It's not how many great plays you make, it's how few bad plays you make.

Along the same lines, but for those who are not into sport and perhaps relate more to art, I saw this quote recently which I quite liked:

"The sculpture is already complete within the marble block, before I start my work. It is already there, I just have to chisel away the superfluous material."… Michaelangelo

Trading success is already there.

It's just hidden beneath all the errors and poor decisions. We just need to chisel away at them, getting rid of the bad trades and poor decisions, and allow the underlying success to reveal itself.

Trade well,

Lance Beggs

PS. See here also for the same theme – http://yourtradingcoach.com/trading-business/are-you-closer-to-profitability-than-you-thought/

 


 

Trading the Edges of a Sideways Market

 

When the market is stuck in a sideways trading range, the primary place to look for opportunity is at the upper and lower edges.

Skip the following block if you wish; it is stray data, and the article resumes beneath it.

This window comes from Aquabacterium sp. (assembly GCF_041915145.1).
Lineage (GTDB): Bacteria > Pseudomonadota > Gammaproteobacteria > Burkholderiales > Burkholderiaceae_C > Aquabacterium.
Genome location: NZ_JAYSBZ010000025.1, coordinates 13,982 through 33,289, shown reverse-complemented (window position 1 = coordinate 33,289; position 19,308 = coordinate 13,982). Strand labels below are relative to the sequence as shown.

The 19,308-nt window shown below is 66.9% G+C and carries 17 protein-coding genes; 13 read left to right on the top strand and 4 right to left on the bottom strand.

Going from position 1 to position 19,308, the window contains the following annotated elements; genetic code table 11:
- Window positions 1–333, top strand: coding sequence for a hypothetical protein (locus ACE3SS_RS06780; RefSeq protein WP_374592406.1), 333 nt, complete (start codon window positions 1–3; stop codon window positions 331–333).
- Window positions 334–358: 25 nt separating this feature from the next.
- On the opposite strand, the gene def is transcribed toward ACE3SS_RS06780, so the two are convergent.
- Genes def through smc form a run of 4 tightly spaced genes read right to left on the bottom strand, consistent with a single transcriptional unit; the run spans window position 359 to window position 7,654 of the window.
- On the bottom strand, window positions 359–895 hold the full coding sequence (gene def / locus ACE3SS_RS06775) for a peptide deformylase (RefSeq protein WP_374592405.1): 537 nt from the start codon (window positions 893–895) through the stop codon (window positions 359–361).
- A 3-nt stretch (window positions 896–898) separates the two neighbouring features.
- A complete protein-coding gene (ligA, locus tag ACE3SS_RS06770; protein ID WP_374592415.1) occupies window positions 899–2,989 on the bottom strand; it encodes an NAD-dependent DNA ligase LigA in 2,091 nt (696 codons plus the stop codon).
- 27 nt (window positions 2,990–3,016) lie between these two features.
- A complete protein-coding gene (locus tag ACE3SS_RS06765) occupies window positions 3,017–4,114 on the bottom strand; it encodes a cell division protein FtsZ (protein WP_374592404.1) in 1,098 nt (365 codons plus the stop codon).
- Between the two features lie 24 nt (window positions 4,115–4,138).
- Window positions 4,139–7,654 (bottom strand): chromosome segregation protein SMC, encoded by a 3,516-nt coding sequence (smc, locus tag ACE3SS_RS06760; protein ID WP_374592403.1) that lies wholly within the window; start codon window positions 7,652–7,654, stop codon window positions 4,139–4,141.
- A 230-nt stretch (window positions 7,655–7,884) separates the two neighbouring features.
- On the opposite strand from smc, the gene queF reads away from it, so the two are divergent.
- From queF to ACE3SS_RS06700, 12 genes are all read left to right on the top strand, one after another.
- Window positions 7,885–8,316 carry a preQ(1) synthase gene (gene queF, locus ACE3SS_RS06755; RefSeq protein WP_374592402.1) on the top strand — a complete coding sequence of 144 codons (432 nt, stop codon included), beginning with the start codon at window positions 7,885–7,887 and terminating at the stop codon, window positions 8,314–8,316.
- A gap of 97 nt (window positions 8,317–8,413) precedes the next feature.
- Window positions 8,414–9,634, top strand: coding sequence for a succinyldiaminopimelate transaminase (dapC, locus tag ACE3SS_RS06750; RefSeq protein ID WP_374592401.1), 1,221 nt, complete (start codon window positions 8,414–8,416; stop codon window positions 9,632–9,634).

<image: Trading the edges of a Sideways Market>

<image: Trading the edges of a Sideways Market>

<image: Trading the edges of a Sideways Market>

<image: Trading the edges of a Sideways Market>

<image: Trading the edges of a Sideways Market>

<image: Trading the edges of a Sideways Market>

<image: Trading the edges of a Sideways Market>

<image: Trading the edges of a Sideways Market>

When the market is stuck in a sideways trading range, the primary place to look for opportunity is at the upper and lower edges.

Important References:

Sideways Trend definition: Volume 2, Chapter 3, Pages 99-102

3rd & 4th Principles of Future Trend Direction: Volume 2, Chapter 3, Pages 145, 149, 150

BOF Setup: Volume 3, Chapter 4, Pages 28-31

LTF Pattern entry: Volume 3, Chapter 4, Pages 86-93

Happy trading,

Lance Beggs

 


 

Find Your A+ Trades

 

Let's continue this recent theme…

  • Focus on the areas of the market structure that jump out at you. The sequences that are so obvious, so easy, that you'd be kicking yourself if you missed the trade.
  • Identify them. Study them. Learn from them.
  • And then trade ONLY them… until you've got a proven edge.

 

These are potentially your A+ Trades. The ones you will aim to master.